German Billionaire Schaeffler Loses U.S. Foreign Credit Claim

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By Erin McManus

Billionaire Georg Schaeffler couldn’t tie a $5.17 million U.S. income tax overpayment to a reduction in his German tax liability to take advantage of the extended foreign tax-related refund limitations period.

Schaeffler, a German citizen and U.S. resident with an international auto and industrial parts business, couldn’t attribute the overpayment to adjustments to his foreign tax credit—and use the 10-year limitations period to claim a refund after the original return was filed—because his overpayment was the result of an alternative minimum tax credit carryforward that was subject to, and outside of, a two- or three-year limitations period, a federal trial court in Dallas ruled April 25 ( Schaeffler v. United States , 2017 BL 135942, N.D. Tex., No. 3:15-cv-04090, 4/25/17 ).

Schaeffler’s lower German tax liability reduced his eligible foreign tax credits by $1.5 million, which would have resulted in a net underpayment for the tax year if not for an increased minimum tax credit carried forward from a prior year, said Chief Judge Barbara M.G. Lynn of the U.S. District Court for the Northern District of Texas.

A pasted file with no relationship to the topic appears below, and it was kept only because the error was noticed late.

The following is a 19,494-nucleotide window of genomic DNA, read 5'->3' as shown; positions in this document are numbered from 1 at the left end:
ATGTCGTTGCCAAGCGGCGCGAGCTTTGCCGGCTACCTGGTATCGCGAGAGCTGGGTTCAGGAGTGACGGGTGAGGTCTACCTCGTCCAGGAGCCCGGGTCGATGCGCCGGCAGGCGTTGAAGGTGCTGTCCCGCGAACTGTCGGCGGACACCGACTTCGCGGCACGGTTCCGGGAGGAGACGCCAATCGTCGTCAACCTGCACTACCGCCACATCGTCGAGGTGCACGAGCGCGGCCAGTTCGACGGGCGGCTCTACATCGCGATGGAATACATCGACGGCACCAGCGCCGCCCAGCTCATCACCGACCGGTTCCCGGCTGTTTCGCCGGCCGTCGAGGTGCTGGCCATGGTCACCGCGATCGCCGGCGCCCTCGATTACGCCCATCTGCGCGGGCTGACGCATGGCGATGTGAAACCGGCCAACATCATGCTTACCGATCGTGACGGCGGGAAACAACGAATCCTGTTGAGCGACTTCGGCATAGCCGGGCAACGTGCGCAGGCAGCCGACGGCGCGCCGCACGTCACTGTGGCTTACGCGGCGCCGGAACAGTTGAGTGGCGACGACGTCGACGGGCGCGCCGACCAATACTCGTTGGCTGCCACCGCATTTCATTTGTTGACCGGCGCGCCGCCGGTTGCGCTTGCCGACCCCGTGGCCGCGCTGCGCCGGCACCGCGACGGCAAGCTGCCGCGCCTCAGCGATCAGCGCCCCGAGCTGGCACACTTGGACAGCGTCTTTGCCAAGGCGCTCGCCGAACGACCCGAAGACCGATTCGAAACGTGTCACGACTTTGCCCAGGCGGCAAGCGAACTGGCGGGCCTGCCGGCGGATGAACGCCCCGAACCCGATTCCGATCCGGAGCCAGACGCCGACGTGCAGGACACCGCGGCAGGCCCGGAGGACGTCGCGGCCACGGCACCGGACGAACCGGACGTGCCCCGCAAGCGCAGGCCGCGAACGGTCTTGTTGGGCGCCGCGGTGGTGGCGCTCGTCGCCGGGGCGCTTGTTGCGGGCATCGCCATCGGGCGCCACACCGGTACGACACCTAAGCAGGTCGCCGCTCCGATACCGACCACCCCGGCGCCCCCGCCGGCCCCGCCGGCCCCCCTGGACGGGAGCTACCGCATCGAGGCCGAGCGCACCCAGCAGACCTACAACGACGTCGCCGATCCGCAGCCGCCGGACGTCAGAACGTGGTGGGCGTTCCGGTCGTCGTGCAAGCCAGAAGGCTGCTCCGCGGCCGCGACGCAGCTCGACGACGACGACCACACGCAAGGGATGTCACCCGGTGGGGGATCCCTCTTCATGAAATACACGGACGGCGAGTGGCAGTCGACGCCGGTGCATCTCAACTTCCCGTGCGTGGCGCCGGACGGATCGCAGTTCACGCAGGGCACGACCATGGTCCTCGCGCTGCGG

In addition, Schaeffler sought a refund for an overpayment that resulted from the alternative minimum tax credit, a computational credit designed to reduce tax liability because of AMT paid in prior years. Tax code Section 6511(a), under which Schaeffler was claiming the refund, requires a payment of taxes in cash. Schaeffler provided “no authority to indicate that the calculation, or even the claiming, of a minimum tax credit carryforward constitutes a payment for the purposes of § 6511(a),” Lynn said.

Todd Welty of McDermott Will & Emery LLP in Dallas was lead attorney for Schaeffler. Joshua David Smeltzer of the Department of Justice Tax Division was lead attorney for the government.

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To contact the editor responsible for this story: Meg Shreve at

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